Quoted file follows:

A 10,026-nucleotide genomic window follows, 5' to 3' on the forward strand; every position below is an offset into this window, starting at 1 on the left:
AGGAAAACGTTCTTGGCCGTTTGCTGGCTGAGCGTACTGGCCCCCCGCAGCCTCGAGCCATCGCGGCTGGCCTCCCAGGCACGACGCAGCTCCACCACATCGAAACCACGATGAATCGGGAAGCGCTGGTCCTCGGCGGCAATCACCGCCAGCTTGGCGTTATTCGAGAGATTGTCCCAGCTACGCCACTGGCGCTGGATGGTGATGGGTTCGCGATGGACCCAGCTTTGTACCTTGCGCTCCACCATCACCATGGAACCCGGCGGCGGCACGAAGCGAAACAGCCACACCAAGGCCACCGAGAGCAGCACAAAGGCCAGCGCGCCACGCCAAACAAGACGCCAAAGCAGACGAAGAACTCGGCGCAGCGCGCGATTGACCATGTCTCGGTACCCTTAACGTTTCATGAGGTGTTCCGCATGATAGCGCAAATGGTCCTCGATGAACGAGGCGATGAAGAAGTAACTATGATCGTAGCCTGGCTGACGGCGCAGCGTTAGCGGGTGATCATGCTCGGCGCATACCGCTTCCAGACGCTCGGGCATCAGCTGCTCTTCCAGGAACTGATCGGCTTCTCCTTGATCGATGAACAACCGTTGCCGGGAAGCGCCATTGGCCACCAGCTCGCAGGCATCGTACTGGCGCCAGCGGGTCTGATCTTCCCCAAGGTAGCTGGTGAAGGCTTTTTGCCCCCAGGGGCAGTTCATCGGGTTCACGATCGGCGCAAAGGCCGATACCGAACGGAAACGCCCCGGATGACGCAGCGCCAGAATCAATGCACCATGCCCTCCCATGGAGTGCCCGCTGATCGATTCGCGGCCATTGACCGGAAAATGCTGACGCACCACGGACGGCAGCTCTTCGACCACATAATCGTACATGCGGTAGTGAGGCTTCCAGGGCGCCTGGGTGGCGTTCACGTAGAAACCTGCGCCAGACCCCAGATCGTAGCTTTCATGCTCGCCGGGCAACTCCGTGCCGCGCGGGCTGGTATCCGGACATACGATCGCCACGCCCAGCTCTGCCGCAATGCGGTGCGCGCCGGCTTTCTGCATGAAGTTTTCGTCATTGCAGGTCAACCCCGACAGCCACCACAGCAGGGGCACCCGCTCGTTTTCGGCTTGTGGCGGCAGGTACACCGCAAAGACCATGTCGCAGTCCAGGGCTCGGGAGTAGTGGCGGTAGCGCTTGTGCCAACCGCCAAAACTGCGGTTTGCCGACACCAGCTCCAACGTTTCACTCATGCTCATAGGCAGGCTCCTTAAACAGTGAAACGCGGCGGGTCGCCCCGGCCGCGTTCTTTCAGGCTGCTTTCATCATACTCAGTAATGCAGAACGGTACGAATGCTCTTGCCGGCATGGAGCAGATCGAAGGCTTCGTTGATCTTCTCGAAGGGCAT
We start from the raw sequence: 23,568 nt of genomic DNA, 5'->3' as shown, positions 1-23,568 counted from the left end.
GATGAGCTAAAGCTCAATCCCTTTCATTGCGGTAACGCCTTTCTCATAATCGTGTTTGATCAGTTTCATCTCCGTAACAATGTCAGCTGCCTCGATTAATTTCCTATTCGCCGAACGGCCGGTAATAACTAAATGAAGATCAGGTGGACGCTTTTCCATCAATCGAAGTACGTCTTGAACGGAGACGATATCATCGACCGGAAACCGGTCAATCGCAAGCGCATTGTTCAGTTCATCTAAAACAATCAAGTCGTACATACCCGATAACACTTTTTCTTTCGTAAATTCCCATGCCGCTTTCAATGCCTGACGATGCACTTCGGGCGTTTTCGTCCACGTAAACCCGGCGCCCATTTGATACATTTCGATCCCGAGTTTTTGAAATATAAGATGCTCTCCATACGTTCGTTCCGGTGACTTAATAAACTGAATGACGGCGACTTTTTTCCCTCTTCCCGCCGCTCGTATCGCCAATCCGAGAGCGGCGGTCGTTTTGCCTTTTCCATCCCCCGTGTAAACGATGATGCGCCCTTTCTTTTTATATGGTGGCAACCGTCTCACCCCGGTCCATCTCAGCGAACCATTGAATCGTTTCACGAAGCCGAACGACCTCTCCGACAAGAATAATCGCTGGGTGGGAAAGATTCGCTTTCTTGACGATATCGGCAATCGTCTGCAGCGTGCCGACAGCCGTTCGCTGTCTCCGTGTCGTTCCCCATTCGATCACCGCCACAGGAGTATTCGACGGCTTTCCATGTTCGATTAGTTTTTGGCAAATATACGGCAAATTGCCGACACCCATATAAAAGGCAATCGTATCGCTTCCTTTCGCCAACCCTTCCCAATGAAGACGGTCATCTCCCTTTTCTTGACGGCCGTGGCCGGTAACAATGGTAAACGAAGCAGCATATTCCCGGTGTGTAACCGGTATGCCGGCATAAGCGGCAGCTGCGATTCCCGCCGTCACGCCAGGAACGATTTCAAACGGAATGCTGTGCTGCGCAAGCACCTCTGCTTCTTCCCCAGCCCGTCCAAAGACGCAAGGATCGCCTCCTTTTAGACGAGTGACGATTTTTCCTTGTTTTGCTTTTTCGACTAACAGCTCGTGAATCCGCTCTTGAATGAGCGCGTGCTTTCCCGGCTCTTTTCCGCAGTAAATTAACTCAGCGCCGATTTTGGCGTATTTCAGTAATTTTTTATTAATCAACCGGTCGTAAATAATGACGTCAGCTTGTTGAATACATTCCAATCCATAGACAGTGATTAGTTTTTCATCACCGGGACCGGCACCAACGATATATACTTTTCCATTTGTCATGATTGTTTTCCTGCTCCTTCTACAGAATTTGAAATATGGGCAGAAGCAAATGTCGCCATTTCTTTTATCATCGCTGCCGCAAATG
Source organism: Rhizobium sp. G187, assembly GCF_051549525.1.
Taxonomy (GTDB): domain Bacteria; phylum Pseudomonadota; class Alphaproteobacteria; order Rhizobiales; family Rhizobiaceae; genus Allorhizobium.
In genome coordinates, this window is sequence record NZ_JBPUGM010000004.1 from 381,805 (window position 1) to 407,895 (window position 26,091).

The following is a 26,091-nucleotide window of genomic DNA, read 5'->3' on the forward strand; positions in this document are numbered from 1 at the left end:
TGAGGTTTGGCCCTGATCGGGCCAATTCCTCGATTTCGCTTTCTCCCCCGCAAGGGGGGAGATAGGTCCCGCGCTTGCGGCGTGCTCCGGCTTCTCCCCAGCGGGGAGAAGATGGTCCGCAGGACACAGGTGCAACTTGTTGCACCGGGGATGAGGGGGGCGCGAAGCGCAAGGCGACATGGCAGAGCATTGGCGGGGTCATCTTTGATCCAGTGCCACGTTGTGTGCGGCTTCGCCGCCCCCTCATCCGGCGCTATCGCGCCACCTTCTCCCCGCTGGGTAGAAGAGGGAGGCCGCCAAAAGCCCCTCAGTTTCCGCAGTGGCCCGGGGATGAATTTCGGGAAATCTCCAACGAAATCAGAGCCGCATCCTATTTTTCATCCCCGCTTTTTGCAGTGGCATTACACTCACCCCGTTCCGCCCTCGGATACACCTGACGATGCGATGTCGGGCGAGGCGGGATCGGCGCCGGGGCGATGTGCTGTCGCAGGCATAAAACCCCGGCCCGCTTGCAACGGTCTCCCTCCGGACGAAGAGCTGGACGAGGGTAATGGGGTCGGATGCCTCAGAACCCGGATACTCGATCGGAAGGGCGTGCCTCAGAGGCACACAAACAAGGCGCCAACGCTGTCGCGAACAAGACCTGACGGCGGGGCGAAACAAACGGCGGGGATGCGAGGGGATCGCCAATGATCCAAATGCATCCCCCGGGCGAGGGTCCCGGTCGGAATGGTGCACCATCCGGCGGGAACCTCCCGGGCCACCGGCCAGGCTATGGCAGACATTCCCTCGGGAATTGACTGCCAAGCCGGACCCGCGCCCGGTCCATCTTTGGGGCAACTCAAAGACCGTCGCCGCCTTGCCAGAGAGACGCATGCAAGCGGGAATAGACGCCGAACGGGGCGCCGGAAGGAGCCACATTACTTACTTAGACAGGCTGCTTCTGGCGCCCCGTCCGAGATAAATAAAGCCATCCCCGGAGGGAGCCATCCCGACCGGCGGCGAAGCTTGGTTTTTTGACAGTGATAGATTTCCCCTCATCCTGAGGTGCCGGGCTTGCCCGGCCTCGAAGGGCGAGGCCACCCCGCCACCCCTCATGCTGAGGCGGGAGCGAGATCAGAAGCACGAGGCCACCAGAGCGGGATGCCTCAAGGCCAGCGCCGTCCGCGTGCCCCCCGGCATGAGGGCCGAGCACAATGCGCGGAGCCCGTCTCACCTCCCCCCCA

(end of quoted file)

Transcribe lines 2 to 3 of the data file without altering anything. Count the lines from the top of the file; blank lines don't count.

AGGAAAACGTTCTTGGCCGTTTGCTGGCTGAGCGTACTGGCCCCCCGCAGCCTCGAGCCATCGCGGCTGGCCTCCCAGGCACGACGCAGCTCCACCACATCGAAACCACGATGAATCGGGAAGCGCTGGTCCTCGGCGGCAATCACCGCCAGCTTGGCGTTATTCGAGAGATTGTCCCAGCTACGCCACTGGCGCTGGATGGTGATGGGTTCGCGATGGACCCAGCTTTGTACCTTGCGCTCCACCATCACCATGGAACCCGGCGGCGGCACGAAGCGAAACAGCCACACCAAGGCCACCGAGAGCAGCACAAAGGCCAGCGCGCCACGCCAAACAAGACGCCAAAGCAGACGAAGAACTCGGCGCAGCGCGCGATTGACCATGTCTCGGTACCCTTAACGTTTCATGAGGTGTTCCGCATGATAGCGCAAATGGTCCTCGATGAACGAGGCGATGAAGAAGTAACTATGATCGTAGCCTGGCTGACGGCGCAGCGTTAGCGGGTGATCATGCTCGGCGCATACCGCTTCCAGACGCTCGGGCATCAGCTGCTCTTCCAGGAACTGATCGGCTTCTCCTTGATCGATGAACAACCGTTGCCGGGAAGCGCCATTGGCCACCAGCTCGCAGGCATCGTACTGGCGCCAGCGGGTCTGATCTTCCCCAAGGTAGCTGGTGAAGGCTTTTTGCCCCCAGGGGCAGTTCATCGGGTTCACGATCGGCGCAAAGGCCGATACCGAACGGAAACGCCCCGGATGACGCAGCGCCAGAATCAATGCACCATGCCCTCCCATGGAGTGCCCGCTGATCGATTCGCGGCCATTGACCGGAAAATGCTGACGCACCACGGACGGCAGCTCTTCGACCACATAATCGTACATGCGGTAGTGAGGCTTCCAGGGCGCCTGGGTGGCGTTCACGTAGAAACCTGCGCCAGACCCCAGATCGTAGCTTTCATGCTCGCCGGGCAACTCCGTGCCGCGCGGGCTGGTATCCGGACATACGATCGCCACGCCCAGCTCTGCCGCAATGCGGTGCGCGCCGGCTTTCTGCATGAAGTTTTCGTCATTGCAGGTCAACCCCGACAGCCACCACAGCAGGGGCACCCGCTCGTTTTCGGCTTGTGGCGGCAGGTACACCGCAAAGACCATGTCGCAGTCCAGGGCTCGGGAGTAGTGGCGGTAGCGCTTGTGCCAACCGCCAAAACTGCGGTTTGCCGACACCAGCTCCAACGTTTCACTCATGCTCATAGGCAGGCTCCTTAAACAGTGAAACGCGGCGGGTCGCCCCGGCCGCGTTCTTTCAGGCTGCTTTCATCATACTCAGTAATGCAGAACGGTACGAATGCTCTTGCCGGCATGGAGCAGATCGAAGGCTTCGTTGATCTTCTCGAAGGGCAT
We start from the raw sequence: 23,568 nt of genomic DNA, 5'->3' as shown, positions 1-23,568 counted from the left end.